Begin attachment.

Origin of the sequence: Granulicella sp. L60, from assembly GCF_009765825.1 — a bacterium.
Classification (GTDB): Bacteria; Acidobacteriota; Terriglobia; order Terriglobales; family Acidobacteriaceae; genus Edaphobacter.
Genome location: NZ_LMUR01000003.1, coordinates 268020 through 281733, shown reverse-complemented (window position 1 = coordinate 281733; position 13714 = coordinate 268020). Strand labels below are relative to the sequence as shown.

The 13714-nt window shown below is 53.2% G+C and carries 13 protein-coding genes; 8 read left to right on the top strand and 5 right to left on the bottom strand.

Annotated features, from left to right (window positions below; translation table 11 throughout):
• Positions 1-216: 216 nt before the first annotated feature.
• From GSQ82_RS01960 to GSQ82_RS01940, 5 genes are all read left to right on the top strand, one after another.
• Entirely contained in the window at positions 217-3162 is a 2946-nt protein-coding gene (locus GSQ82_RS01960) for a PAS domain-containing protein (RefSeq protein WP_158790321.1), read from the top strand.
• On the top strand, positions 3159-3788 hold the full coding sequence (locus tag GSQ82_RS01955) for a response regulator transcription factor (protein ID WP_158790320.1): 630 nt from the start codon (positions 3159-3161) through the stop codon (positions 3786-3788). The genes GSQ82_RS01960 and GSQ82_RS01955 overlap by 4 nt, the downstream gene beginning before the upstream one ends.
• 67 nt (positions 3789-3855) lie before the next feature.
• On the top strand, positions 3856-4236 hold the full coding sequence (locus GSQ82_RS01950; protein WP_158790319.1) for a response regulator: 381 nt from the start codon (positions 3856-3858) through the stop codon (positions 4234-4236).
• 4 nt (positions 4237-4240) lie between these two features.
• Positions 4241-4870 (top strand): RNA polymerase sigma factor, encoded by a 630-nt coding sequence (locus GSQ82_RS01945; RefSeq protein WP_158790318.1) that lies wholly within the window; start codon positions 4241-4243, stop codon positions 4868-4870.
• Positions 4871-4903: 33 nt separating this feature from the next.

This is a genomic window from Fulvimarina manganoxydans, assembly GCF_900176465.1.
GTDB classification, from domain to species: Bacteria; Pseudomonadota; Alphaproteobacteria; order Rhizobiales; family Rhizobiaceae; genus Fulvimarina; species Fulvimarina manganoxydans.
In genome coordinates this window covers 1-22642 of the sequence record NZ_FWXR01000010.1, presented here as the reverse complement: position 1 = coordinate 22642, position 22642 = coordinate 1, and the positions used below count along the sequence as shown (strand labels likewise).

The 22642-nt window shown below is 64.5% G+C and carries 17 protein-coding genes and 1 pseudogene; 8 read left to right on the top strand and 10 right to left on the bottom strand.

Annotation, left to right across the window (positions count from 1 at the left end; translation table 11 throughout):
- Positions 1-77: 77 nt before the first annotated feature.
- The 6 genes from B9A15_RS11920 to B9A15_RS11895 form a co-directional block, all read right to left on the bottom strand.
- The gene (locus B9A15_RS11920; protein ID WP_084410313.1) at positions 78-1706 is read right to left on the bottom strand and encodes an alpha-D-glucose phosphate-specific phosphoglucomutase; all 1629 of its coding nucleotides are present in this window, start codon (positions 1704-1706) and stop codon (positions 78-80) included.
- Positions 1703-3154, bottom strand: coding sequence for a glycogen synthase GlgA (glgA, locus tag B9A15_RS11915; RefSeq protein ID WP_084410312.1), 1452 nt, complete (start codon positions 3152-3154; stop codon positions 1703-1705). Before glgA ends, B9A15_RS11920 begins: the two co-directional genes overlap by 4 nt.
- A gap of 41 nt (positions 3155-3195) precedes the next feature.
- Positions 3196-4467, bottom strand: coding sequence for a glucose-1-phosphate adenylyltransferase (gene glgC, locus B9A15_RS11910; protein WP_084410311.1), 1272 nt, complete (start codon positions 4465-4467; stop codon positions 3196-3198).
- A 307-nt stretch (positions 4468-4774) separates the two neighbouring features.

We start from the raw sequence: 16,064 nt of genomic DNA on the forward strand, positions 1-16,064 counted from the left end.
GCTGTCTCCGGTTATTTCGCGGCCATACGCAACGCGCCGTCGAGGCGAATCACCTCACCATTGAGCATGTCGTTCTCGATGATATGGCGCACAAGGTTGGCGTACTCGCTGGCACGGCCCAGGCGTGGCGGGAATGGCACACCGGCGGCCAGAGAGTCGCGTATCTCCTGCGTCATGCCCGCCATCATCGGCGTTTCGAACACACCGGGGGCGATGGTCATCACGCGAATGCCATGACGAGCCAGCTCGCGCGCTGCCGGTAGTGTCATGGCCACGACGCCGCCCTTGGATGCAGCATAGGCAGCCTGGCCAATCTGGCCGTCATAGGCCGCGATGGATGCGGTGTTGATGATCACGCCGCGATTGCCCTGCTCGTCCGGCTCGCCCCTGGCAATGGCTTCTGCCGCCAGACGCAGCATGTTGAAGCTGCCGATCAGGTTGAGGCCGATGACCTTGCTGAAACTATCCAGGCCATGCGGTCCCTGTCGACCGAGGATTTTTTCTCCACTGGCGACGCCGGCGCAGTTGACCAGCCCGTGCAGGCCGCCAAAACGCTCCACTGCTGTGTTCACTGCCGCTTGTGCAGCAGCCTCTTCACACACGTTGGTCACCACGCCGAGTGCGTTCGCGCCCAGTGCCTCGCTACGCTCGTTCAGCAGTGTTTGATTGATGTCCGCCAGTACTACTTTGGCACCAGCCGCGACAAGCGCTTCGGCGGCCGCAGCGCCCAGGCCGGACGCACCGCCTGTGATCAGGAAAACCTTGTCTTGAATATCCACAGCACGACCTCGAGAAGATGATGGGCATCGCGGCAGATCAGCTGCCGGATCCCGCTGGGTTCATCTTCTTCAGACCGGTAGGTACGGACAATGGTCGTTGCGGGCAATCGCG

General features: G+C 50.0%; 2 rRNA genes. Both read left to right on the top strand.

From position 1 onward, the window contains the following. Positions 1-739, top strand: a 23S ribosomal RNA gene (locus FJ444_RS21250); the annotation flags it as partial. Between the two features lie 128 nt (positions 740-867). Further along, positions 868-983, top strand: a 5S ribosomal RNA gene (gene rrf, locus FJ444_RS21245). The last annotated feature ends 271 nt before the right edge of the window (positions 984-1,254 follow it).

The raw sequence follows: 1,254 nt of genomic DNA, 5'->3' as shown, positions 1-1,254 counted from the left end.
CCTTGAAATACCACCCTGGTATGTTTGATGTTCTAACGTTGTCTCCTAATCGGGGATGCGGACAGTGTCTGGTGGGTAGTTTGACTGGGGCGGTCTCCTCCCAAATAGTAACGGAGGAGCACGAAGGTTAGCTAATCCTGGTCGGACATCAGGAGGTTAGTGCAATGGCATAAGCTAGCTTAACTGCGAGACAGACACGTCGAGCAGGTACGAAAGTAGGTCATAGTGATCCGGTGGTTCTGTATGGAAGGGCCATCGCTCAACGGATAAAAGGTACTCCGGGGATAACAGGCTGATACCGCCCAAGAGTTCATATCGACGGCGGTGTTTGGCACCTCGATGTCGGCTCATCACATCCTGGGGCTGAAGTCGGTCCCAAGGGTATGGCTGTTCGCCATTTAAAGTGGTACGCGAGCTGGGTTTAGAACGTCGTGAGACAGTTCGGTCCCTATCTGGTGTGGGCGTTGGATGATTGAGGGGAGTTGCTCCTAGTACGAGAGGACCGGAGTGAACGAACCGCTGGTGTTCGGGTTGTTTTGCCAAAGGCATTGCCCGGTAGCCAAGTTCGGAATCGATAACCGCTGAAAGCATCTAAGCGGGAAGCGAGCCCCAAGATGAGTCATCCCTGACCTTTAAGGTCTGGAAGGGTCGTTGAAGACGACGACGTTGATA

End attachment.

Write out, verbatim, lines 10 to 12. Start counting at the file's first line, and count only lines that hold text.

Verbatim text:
• 67 nt (positions 3789-3855) lie before the next feature.
• On the top strand, positions 3856-4236 hold the full coding sequence (locus GSQ82_RS01950; protein WP_158790319.1) for a response regulator: 381 nt from the start codon (positions 3856-3858) through the stop codon (positions 4234-4236).
• 4 nt (positions 4237-4240) lie between these two features.